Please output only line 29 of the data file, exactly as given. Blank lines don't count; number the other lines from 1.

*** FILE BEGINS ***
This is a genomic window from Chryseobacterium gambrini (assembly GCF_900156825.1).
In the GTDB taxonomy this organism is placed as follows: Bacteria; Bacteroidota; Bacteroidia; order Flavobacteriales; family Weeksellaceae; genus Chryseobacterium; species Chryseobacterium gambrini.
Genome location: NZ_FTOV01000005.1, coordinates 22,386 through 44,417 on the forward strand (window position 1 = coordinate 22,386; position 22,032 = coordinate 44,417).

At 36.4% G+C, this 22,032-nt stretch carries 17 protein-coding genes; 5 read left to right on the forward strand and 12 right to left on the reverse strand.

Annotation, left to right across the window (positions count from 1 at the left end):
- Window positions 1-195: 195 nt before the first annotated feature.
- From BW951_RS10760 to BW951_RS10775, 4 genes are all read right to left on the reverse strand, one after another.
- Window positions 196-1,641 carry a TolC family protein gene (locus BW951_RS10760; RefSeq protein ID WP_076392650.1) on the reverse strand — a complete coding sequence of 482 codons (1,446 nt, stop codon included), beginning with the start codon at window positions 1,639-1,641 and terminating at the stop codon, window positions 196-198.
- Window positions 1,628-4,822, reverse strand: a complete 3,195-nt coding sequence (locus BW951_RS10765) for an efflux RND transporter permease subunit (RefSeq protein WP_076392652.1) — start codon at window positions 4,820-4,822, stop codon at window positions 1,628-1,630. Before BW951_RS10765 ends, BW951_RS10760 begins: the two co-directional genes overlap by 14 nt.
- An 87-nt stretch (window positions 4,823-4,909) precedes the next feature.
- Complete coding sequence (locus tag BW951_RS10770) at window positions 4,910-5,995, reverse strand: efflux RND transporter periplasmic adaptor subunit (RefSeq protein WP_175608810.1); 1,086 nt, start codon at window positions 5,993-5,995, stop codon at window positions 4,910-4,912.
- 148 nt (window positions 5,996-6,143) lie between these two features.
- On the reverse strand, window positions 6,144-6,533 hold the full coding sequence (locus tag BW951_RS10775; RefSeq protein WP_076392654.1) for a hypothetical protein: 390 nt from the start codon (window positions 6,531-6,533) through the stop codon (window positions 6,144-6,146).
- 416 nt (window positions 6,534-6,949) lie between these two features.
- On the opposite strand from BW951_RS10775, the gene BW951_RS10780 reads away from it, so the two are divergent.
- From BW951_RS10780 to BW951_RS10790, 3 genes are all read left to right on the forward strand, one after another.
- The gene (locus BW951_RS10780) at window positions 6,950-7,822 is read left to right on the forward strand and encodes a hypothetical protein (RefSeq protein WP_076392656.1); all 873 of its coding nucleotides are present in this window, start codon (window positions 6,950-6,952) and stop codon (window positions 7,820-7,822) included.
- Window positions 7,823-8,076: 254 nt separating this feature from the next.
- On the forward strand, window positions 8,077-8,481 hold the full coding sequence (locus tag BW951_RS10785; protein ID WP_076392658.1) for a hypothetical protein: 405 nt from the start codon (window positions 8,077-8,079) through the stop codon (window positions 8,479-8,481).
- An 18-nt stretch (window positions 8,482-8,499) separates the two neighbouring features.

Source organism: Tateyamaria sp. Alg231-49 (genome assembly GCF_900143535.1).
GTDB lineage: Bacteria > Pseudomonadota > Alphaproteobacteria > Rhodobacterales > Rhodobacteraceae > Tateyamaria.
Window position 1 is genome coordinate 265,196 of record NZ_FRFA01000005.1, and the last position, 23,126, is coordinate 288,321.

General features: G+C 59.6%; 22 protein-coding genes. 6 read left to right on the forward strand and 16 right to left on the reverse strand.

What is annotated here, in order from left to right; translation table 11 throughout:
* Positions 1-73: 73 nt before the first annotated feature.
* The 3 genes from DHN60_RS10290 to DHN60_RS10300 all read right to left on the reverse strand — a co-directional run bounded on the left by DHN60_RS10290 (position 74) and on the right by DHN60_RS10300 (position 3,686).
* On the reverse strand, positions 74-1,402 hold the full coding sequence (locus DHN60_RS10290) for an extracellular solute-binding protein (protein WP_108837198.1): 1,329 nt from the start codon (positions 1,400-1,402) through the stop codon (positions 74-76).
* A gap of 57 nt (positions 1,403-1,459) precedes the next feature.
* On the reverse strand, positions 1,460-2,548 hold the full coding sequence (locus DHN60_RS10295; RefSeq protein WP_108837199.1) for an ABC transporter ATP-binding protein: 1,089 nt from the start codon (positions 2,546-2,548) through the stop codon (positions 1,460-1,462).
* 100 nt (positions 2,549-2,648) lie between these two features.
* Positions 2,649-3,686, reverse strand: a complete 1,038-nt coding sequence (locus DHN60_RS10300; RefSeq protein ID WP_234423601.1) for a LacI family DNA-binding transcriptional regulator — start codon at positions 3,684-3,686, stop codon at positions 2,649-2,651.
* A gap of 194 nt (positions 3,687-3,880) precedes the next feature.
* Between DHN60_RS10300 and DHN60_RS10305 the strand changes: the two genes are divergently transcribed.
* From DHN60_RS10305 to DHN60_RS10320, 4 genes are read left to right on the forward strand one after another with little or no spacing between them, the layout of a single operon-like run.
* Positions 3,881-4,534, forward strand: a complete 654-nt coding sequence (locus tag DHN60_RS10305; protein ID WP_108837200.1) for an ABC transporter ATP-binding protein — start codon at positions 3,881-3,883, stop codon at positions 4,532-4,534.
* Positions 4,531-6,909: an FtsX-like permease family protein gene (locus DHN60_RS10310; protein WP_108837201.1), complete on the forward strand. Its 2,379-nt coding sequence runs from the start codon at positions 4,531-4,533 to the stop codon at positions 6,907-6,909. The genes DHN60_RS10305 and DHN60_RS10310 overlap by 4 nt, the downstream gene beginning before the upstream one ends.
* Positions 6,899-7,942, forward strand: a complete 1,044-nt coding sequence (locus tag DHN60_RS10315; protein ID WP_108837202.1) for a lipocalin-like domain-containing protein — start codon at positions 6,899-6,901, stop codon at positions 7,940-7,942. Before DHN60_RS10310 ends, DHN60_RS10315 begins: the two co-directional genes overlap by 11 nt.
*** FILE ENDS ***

* A gap of 57 nt (positions 1,403-1,459) precedes the next feature.